Winston Peters is on the attack over Tariana Turia’s slush fund again. This time, Turia and John Key find themselves defending a $60,000 grant to a rugby club to investigate “undertake whanau development research” on “whanau connectedness” and “resilience” (which sounds like code for a hell of a piss-up to me), on the spurious grounds that ‘the old way doesn’t work, this is something new, so let’s try it’. In that spirit, I have a proposition for Mr Key.
You see, there is a lot of evidence that the government’s old model of running the economy isn’t working – at least, far more evidence than there is that current social welfare agencies are failing the families that will supposedly somehow benefit from a rugby club carrying out vague socio-economic research. Treasury clearly can’t model its way out of a paperbag, for starters.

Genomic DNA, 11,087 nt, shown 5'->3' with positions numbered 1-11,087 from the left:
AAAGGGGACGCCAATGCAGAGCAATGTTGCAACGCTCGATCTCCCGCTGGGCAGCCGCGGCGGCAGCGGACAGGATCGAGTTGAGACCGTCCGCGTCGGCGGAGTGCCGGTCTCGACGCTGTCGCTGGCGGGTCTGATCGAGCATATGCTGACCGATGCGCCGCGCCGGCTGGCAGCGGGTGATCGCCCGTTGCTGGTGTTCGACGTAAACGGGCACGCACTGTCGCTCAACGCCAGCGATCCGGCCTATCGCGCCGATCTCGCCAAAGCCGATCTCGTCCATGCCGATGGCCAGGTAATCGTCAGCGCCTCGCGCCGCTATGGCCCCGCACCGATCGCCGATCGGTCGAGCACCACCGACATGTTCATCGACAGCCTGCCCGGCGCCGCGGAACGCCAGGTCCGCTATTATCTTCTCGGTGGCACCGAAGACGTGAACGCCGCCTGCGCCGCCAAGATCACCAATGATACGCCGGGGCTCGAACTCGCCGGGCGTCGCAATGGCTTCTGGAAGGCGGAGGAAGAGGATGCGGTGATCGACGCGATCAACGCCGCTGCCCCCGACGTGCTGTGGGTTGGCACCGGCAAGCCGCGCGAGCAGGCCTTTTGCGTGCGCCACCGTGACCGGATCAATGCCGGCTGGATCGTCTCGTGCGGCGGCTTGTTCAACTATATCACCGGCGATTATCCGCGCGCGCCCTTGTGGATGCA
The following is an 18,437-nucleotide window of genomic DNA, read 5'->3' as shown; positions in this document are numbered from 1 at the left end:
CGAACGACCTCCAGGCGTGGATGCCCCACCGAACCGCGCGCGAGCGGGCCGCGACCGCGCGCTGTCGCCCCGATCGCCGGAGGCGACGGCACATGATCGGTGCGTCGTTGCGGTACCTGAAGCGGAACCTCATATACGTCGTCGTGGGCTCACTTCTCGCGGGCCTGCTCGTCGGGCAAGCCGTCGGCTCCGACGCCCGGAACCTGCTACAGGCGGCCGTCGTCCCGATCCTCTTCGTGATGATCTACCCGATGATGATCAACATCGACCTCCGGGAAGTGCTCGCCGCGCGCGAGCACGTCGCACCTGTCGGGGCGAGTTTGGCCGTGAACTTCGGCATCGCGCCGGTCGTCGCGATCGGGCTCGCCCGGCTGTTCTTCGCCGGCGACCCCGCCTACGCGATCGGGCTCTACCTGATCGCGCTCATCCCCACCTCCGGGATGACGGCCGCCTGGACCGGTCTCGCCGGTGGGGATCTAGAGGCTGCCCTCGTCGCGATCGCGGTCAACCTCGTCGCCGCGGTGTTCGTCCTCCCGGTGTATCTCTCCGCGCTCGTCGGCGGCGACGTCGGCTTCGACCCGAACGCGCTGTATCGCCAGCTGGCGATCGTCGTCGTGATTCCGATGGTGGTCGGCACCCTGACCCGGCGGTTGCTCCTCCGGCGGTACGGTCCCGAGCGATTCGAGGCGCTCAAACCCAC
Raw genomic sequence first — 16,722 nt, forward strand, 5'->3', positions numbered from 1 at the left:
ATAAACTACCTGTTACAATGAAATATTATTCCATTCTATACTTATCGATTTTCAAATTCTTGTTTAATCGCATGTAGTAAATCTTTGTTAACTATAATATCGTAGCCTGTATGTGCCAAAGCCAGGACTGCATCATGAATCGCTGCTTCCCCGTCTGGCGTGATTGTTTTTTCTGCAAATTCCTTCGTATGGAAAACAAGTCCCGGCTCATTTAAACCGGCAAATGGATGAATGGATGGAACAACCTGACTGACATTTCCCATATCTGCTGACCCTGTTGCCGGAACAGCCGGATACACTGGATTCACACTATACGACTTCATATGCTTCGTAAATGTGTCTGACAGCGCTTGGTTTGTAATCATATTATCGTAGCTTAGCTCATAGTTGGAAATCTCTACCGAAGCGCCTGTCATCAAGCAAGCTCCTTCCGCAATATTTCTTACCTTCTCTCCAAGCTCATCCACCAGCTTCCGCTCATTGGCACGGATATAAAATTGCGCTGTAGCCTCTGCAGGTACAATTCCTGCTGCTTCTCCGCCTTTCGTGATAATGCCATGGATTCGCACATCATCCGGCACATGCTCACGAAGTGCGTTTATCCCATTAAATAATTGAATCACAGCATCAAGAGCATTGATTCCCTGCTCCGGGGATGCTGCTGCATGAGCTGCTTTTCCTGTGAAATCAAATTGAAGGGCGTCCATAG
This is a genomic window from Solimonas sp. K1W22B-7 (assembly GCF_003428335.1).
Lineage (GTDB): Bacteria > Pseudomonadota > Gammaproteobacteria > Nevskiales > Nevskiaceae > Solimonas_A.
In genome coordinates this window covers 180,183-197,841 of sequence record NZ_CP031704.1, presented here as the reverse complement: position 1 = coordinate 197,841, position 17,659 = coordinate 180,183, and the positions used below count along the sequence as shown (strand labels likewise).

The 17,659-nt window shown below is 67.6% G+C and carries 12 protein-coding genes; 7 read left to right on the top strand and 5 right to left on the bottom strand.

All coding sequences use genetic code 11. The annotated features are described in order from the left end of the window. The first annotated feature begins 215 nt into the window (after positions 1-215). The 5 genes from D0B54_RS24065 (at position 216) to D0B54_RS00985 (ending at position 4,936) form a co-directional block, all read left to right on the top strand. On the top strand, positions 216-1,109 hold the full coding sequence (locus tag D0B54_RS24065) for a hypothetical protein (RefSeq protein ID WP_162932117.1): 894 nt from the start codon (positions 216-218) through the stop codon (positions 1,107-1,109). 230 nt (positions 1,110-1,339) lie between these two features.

And me and my girlfriend have this dream of cycling across Eurasia but we can’t afford to go.
Two birds with one stone time.
I propose that me and my girlfriend get a grant from Treasury for ‘immersive research into alternative economic models”. Our programme of research would involve travelling and living among the people and economies of Europe, the Middle East, the Indian sub-continent, South-East Asia and China. We experience, investigate, and report upon different economic systems from Greece to China, the Netherlands to Nepal.
We estimate that, to do a proper job, we would need funding for at least two years – say $500,000 (Our actual budget is half that time and a tenth of the cost but when you’re doing important work with public money, you don’t want to do this kind of thing by halves).
If $100,000 in additional funding can be secured, we’ll present our findings in the form of an app.
Now, you may very well ask what expertise me and my girlfriend would bring to such a role. Well, I’ve read an awful lot of Chomsky and she did Anthropology 101. So, that makes us at least as qualified for this work as, say, a rural rugby club is to investigate socio-economics.